Since his break-out season in 2010, no player has hit more home runs than Bautista (124) and ranks second only to Miguel Cabrera in slugging percentage. However, Bautista's offensive prowess doesn't stop with his power, as Bautista exhibits an excellent eye (career 13.5 BB%, 5% better than league average) and doesn't strike out like big-time power hitters usually do. Last year, Bautista was having typical Bautista season until going down with a wrist injury, sustained during this painful at-bat. Even with his shortened campaign, Bautista put up a respectable .241/.358/.527 line that was especially hurt by an abnormally low BABIP of .215. Once this BABIP normalizes, I don't think it would be too much to expect numbers similar to his previous couple of seasons. Nevertheless, any injury regarding the hands or wrist can be especially troubling and it should be interesting to see how Bautista's health fares this upcoming season.
On defense, Bautista isn't quite the stalwart he is on offense. That isn't meant to be an insult; it is merely a testament to Bautista's incredible hitting ability. Throughout his career, Bautista has hovered around league average, with negative -3 DRS in right field for his career, but has posted positive DRS numbers on several different occasions (including last year). Another note of interest with Bautista is that, in the past, he has split time between third base and right field. This sort of flip-flopping on the diamond could have had an adverse effect on his defensive abilities at the time. Then, perhaps it is not a coincidence that Bautista's defensive ratings have steadily improved as he has moved away permanently from the hot corner. However, as long Bautista continues to rake, I think any defensive showing at all really is just gravy for the Blue Jays. If Bautista maintains his offensive talents and just stays healthy, Bautista could double his 2012 WAR total and be a 6+ win player.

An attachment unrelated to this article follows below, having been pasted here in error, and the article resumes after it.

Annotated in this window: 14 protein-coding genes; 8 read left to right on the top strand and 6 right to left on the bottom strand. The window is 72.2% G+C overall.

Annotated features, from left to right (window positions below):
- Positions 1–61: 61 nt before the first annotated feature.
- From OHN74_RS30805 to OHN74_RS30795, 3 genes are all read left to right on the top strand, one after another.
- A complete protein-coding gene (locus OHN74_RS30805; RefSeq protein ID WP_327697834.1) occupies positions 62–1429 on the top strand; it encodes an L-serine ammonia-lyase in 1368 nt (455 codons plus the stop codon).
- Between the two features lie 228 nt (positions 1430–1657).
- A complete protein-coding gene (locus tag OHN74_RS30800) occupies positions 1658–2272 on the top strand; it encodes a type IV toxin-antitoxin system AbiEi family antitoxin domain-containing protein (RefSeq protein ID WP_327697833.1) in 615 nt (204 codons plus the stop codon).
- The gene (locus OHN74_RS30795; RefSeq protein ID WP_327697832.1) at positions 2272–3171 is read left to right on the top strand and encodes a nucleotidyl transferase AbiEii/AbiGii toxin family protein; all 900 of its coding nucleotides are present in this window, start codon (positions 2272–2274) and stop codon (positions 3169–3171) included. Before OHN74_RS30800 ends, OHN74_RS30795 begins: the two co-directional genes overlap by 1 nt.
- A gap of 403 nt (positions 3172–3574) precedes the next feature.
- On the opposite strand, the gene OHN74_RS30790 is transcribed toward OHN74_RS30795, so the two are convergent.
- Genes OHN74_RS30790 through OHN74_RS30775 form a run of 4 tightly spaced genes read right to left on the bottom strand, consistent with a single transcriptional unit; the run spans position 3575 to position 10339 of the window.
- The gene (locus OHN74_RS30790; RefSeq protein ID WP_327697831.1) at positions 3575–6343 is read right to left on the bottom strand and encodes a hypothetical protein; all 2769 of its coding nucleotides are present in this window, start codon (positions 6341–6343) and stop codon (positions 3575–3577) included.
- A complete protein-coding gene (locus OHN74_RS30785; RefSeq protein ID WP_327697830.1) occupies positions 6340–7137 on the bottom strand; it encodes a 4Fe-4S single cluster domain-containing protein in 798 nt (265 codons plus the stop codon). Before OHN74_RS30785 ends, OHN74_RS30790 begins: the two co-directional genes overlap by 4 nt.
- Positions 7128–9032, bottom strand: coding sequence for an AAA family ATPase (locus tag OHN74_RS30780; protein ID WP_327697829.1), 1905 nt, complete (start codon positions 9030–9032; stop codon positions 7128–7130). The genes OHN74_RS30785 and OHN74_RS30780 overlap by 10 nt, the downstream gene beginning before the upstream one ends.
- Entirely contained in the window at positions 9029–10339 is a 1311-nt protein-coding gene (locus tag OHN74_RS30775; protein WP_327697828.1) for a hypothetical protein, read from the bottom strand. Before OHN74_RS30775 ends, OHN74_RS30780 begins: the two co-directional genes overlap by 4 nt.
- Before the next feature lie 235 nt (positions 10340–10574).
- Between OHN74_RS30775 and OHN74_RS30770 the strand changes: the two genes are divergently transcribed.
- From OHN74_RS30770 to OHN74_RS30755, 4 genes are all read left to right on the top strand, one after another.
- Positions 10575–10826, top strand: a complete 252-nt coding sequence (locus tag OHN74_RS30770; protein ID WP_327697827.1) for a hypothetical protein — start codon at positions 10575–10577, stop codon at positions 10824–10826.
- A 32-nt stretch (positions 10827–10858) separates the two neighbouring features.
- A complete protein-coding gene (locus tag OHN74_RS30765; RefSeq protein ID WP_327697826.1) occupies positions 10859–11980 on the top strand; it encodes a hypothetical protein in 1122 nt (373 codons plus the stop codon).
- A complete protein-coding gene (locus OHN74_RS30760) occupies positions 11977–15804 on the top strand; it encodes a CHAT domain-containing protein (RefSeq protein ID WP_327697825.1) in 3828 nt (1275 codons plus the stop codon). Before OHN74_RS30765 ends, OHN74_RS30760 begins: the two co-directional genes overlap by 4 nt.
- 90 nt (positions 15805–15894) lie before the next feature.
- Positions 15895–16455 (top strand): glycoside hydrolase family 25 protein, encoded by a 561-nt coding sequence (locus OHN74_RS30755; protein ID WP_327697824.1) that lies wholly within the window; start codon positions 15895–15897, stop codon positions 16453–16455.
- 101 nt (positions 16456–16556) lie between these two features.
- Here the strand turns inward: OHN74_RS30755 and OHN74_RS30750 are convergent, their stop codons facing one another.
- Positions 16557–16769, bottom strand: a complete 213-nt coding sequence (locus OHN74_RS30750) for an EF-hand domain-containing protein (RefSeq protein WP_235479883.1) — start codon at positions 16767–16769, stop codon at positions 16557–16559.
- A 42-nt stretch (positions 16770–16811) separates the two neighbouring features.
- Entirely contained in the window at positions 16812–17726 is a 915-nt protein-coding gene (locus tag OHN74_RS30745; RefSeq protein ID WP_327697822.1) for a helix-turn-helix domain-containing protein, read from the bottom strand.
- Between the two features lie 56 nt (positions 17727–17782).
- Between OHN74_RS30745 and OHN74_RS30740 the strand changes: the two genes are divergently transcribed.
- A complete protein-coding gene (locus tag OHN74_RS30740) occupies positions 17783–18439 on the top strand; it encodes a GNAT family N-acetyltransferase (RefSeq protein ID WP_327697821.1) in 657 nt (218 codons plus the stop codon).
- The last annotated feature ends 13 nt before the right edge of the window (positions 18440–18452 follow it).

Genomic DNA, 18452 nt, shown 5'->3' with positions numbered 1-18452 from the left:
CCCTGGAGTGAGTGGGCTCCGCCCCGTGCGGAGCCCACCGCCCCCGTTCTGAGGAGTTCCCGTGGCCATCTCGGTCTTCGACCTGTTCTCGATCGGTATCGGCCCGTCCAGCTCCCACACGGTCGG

1. Giancarlo Stanton, Miami Marlins